In its first dozen years, the annual Sculpture Objects and Functional Art exposition (SOFA for short) at Navy Pier was owned and operated solely by Expressions of Culture, Inc., a company founded and presided over by art impresario Mark Lyman. In the interest of full disclosure, it’s important that I note here that I was at one time a consultant and business partner with the company. Similar to its contemporary springtime counterpart, Art Chicago, Expressions of Culture is now owned by a company other than that of its founder. It was purchased in November 2005 by dmg world media, owned by the UK-based Daily Mail and General Trust plc (DMGT), which also puts on Palm Beach! America’s International Fine Art & Antique Fair and Palm Beach 3, a collection of “three distinct and complementary art fairs in one location: international galleries presenting contemporary art, classical and contemporary photography, and the best of decorative arts and contemporary design.” It took more than two years of planning and preparation to conclude the deal, and this year, the thirteenth, is the first installment of the Chicago show under its new ownership. At first glance, the acquisition certainly hasn’t slowed the energetic vision of the fair. If anything, it’s enhanced it.
SOFA takes place this weekend in the cavernous Festival Hall at Navy Pier, as it has for several years, with more than a hundred galleries participating from across the globe, comprising a show that spans the distinction between decorative, fine and contemporary art. Still, this year, as in past years, the emphasis will likely remain squarely on the former two categories, with contemporary art more an added focus than a core concern. Special side exhibitions will play a pivotal role in helping to define the exposition’s increasingly internationalist showcase. As with the past three years, for instance, SOFA will host an exhibition of work by Israeli artists curated by the Association for Israel’s Decorative Arts (AIDA), and adds this year an exhibition of Irish art, “Forty Shades of Green, A Convergence of Irish Art and Craft,” curated by artist Brian Kennedy. Domestic influences are also accounted for. The New York Museum of Arts and Design, for example, will also host “Jubilee! Fifty Years on 53rd Street,” rolling out works from its permanent collection. And the Friends of Fiber Art International will celebrate its fifteenth anniversary with “Material Difference Too,” a sister exhibit to the fiber arts exhibition open now at the Chicago Cultural Center.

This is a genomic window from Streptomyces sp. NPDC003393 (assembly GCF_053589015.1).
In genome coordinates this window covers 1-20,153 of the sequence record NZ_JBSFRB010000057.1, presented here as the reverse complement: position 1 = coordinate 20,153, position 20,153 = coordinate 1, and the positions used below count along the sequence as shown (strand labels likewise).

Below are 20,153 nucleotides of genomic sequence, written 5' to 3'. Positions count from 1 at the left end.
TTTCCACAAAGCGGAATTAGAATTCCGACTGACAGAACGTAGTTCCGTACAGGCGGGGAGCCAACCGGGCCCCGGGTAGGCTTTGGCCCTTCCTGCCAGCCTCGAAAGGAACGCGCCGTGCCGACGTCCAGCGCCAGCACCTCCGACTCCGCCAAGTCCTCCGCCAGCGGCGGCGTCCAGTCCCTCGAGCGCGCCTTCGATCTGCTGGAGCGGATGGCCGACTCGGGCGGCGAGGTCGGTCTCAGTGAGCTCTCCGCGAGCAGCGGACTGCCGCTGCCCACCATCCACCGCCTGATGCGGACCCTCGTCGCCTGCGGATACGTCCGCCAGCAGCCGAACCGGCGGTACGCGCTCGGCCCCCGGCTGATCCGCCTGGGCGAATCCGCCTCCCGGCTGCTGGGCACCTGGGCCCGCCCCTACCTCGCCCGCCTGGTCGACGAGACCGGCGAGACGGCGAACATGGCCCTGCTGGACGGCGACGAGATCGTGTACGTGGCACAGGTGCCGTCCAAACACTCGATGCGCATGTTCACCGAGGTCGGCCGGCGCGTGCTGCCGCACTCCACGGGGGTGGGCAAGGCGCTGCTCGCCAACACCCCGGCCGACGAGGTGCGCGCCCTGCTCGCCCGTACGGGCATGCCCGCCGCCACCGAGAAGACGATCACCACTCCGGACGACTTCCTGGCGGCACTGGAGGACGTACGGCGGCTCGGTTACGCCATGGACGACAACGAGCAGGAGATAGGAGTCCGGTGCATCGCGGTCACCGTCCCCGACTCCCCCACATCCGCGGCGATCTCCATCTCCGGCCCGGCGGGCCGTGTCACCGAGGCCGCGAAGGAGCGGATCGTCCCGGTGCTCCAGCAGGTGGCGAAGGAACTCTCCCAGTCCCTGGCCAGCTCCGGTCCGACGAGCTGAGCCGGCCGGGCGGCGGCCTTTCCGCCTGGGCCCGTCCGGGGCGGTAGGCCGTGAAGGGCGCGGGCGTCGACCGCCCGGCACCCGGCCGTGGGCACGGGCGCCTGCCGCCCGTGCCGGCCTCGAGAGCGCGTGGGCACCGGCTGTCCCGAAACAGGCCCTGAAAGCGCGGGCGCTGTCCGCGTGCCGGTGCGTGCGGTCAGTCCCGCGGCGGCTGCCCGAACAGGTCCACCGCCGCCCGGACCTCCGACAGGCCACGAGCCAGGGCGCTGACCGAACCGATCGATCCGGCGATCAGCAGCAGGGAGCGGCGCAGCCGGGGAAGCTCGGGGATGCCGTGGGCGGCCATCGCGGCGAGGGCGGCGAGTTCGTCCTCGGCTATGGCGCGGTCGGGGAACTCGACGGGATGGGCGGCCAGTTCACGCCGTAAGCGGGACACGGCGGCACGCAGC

A longtime strength of SOFA has been its educational program, a tradition that also continues this year on Friday and Saturday with a program of thirty-one lectures and discussions. These include talks on glass, ceramics, art jewelry, fiber art, wood and material art. Former Director of the 20th Century Decorative Arts at Christie’s Dan Klein will present “Pala/Palova—Two Individuals, One Team,” an analysis of the work of renowned Slovakian glass artists Stephan Pala and Zora Palova. There’s also a convergence of discussion topics surrounding Asian art, including “Contemporary Chinese Sculpture in Glass,” a panel moderated by former Corning Museum of Glass curator Suzanne Frantz, “Tradition and Innovation: Korean Contemporary Ceramics,” with Dr. Judith Schwartz, director of Craft Media at New York University and “Fired With Passion: Contemporary Japanese Ceramics” with collector Samuel Lurie. A full list of all scheduled lectures and times is available through the SOFA website at sofaexpo.com.
All these adjunct events aside, however, the main course remains the galleries participating, this year hailing from thirteen countries. The vast majority, of course, are from the United States, with notables including Ferrin Gallery from Massachusetts and New York’s Leo Kaplan Modern. There’s also a long and impressive list of international participants such as DFArts International from Osaka, Persterer Art Gallery from Zurich and Galerie Vee from Hong Kong. There’s a wealth of art to explore and, while you’re at it, enjoy a little downtime watching the Corning Museum of Glass’ “Hot Glass Roadshow” artists demonstrating technique. It all adds up to a must-see exposition, and the smart set will get tickets to the public preview taking place this Thursday night from 7pm-10pm. Tickets for that event are $50. General admission passes are $15 and those who think they’ll need more than a day can invest in a three-day pass for $25. Student, senior and group tickets are also available at discount rates.
The Thirteenth Annual International Exposition of Sculpture Objects and Functional Art (SOFA) shows at Navy Pier, (773)506-8860, through November 12, 2006.